COVID-19 and the elections: What can we expect?

Political scientist discusses the impact of the pandemic during a pivotal election year
Political buttons marked coronavirus
The 2020 elections will be unlike any other in U.S. history due to the coronavirus. (Stock image.)

The 2020 U.S. election will be unlike any other in history. The results are hard to predict—there’s nothing unusual about that—but questions also remain about safety, how COVID-19 will affect attitudes and turnout, and even how people will vote. We asked Brian Gaines, professor of political science at Illinois, for an expert’s view of what’s coming on November 3.  

What effect will COVID-19 have on voter turnout?

It is an unusually hard year to forecast turnout. The last four presidential elections have seen turnout of about 60 percent of eligible voters. For the whole of Donald Trump's first term, his critics and opponents have exhibited extreme enthusiasm, and one might predict that turnout of those keen for a change will be high. If Trump's campaign can regain its footing and shake off the present chaos over the next couple of months, we might see matched excitement.

The pandemic could keep people at home even with fever-pitch excitement, but most states are nudging or pushing absentee voting to try to address fears of voting in person. The primary elections in some states saw surges of turnout. But we don't know, today, just how bad the conditions will be by early November. My wild guess would be a turnout not too different from recent precedent, but I'm not greatly confident in that call.

Brian Gaines
Brian Gaines (Photo by L. Brian Stauffer.)

Will unemployment levels affect voting?

A year ago, Donald Trump's case for re-election rested on very good economic performance. With the nation having endured a prolonged and ongoing partial shut down, to try to limit the spread of COVID-19, the economic picture is much, much worse, and the disease also doesn't seem well in check, alas. It is the worst of both worlds for the incumbent. It is not impossible that voters will lay the blame as much on governors as on President Trump, but, on the whole, the bleak economy is likely a problem for Trump and a big edge for Joe Biden.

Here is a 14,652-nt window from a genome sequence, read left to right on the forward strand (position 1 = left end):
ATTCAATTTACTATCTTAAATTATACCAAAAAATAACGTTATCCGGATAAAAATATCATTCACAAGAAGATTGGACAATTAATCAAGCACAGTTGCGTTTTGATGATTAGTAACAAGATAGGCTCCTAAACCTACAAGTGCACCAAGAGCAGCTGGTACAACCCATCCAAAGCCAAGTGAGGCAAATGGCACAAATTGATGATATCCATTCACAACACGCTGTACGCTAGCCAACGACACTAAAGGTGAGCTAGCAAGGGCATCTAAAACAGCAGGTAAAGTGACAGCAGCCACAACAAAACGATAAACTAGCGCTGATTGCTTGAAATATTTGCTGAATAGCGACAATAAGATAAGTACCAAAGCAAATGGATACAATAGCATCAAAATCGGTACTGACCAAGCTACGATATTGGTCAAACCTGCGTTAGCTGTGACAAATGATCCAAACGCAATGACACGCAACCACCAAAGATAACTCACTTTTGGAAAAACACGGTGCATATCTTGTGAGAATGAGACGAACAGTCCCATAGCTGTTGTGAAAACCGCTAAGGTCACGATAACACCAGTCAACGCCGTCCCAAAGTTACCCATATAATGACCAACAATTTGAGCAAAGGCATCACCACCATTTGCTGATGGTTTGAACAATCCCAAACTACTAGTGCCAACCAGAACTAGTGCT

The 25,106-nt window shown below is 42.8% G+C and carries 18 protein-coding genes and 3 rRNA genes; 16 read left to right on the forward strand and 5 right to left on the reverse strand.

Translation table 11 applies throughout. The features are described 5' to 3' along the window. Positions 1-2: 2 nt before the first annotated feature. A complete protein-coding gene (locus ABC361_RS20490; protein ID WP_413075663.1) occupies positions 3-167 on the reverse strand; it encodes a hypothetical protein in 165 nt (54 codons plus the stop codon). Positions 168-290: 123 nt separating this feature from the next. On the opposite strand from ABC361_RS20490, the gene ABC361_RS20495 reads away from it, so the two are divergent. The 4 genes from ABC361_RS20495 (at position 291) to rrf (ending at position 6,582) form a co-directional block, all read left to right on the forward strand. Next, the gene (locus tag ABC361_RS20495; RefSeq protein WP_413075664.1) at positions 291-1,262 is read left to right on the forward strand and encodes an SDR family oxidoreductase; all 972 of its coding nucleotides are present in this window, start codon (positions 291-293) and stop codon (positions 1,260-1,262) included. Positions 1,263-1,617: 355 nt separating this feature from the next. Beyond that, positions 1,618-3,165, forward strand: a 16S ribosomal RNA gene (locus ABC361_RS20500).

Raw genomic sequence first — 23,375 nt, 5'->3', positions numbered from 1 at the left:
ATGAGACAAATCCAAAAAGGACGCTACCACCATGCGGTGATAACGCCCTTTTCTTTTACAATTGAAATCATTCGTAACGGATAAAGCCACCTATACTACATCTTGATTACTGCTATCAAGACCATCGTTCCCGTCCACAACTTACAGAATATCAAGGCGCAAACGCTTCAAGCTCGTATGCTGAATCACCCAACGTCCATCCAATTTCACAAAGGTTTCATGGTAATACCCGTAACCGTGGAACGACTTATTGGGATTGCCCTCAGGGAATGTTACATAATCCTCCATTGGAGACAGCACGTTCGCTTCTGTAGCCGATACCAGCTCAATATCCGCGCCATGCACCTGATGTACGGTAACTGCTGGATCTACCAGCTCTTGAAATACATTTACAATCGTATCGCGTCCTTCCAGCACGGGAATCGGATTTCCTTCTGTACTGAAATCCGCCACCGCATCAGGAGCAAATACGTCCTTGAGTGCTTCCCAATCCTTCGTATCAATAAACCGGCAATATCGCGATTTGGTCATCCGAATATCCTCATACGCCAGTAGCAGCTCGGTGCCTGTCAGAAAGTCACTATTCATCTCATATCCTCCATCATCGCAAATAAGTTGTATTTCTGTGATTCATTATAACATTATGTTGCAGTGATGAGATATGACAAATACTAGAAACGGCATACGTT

What have we learned from similar times in history when Americans voted during a crisis?

I don't think that there's a great precedent for the purposes of prediction. The 1918-19 flu epidemic was another massive outbreak of contagious disease, but 1918 was a midterm election, not a presidential one. There was, in fact, a drop-off in turnout at that election that persisted for a few cycles. But the current effort by states to encourage absentee voting saw no parallel back then. That point, plus myriad other great changes over the past century, make the 1918-2020 comparison tricky. Other, more recent crises, from Watergate to the September 11, 2001, terrorist attacks, or the 2008 stock market collapse, seem different in kind from the COVID-19 disaster.

How can we maximize election turnout amid COVID-19?

This question assumes that there's a "we" with the goal of maximizing turnout. States can try to make voting easier, and many would argue that it should be as easy as possible to vote, and that the highest possible turnout is desirable. But a contrary view is that freedoms include the right to ignore politics and abstain, and that getting people uninterested in politics who pay little attention to public affairs to vote isn't necessarily a good thing. Moreover, the flip side of increased convenience is reduced security. The tradeoff between preventing fraud and reducing error, on the one hand, and making voting as easy as possible on the other poses political choices with no obvious "correct" balance.

People who want to vote should be able to do so, relatively safely and without having to make extraordinary efforts. But the American federal system ensures that the voting experience is not identical for all voters in the U.S., and "relatively safely" and "extraordinary efforts" can be defined differently by different, reasonable people.

Politics graphicAny additional thoughts on what will happen in November?

The presidential election might not end up too close, but there will surely be some very close races for the U.S. House, U.S. Senate, state legislative seats, and so on. My guess is that a few states will have close races where issues with changes in voting methods—mainly, the switch to absentee or "by mail" voting—look pivotal in retrospect. We might see contests decided on the basis of recounts that expose great differences across counties in how rules on absentee-ballot verification were enforced, or where how to count late-arriving ballots is a critical decision, or where allegations of illegal ballot "harvesting" swirl.  I'll be quite surprised if there are no snafus of this sort given the number of states making big changes to how they administer the election.

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Therese Pokorney